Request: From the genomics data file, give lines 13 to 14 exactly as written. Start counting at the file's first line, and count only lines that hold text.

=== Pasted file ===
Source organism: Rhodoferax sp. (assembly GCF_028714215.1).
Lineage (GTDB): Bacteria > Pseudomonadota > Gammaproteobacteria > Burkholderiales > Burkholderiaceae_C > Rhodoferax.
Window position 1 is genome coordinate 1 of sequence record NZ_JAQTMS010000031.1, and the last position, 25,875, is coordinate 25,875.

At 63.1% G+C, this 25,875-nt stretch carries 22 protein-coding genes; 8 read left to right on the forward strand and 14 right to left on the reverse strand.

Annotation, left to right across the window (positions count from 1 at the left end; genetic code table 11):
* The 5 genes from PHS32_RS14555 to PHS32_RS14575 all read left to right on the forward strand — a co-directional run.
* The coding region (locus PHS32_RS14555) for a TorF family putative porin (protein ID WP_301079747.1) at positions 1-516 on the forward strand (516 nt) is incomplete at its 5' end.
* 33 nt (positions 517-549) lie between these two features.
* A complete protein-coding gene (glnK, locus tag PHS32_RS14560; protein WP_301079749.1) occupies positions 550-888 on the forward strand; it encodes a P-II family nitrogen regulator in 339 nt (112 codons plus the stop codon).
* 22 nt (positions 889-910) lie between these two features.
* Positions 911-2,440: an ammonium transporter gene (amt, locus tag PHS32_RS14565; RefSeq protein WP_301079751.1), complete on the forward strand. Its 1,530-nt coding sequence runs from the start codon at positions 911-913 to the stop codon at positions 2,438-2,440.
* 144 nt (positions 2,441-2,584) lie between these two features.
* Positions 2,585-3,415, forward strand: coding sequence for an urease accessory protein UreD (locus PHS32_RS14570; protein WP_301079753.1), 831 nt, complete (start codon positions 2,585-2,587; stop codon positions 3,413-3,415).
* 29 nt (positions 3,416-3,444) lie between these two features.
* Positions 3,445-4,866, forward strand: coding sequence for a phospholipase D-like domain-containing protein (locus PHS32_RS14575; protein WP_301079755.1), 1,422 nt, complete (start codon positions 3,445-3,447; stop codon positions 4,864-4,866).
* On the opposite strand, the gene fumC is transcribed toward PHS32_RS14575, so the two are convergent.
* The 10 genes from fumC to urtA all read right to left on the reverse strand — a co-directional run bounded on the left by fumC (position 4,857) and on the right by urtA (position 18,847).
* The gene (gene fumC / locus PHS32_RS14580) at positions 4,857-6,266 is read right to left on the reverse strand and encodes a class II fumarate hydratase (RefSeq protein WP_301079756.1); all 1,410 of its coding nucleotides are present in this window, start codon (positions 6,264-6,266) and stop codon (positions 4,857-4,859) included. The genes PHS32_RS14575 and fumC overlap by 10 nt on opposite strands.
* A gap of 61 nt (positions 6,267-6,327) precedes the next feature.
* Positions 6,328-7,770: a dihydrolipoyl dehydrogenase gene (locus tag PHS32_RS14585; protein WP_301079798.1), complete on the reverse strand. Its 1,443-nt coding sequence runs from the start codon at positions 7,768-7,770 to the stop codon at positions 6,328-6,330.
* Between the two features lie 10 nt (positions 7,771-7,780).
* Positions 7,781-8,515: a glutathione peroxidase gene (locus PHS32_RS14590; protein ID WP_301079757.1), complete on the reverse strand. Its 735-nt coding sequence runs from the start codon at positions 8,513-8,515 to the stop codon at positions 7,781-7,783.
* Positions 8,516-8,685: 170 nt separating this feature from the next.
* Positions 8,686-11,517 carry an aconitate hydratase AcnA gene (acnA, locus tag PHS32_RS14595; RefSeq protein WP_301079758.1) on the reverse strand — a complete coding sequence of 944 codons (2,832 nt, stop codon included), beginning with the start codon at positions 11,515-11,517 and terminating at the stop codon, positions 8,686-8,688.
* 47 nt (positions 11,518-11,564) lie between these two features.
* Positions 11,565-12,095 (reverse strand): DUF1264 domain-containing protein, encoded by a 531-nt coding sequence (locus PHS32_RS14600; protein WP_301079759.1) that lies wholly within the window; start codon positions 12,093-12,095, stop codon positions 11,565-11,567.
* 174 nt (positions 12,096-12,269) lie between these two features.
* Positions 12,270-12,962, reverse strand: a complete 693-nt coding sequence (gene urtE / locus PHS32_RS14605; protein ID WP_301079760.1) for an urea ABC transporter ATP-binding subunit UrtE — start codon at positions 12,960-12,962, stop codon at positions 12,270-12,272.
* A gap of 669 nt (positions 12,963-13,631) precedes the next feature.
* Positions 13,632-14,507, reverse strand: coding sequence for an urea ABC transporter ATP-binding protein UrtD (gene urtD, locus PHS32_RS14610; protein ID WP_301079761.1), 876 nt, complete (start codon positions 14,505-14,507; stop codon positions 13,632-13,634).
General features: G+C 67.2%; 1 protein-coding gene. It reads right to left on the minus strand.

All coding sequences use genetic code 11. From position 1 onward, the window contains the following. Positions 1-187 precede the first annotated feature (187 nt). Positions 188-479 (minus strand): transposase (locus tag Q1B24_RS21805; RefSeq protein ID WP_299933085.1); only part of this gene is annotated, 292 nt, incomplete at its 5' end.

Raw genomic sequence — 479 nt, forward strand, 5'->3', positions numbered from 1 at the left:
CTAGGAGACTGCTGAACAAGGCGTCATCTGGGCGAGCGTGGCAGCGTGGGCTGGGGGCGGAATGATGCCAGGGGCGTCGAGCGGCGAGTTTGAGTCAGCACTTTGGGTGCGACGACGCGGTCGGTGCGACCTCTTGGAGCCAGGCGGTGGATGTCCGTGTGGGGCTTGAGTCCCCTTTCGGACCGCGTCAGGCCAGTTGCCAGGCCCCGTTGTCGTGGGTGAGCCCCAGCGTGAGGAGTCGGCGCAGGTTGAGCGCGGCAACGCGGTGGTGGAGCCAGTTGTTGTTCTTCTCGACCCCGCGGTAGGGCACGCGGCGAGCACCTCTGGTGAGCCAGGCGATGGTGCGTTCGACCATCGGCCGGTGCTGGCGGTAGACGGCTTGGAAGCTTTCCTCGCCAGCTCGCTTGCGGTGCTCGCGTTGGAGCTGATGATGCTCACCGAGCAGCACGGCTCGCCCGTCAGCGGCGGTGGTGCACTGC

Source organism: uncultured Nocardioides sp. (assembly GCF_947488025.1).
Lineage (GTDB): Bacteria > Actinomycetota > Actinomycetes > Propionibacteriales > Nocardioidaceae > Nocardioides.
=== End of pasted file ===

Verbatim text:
* Positions 2,585-3,415, forward strand: coding sequence for an urease accessory protein UreD (locus PHS32_RS14570; protein WP_301079753.1), 831 nt, complete (start codon positions 2,585-2,587; stop codon positions 3,413-3,415).
* 29 nt (positions 3,416-3,444) lie between these two features.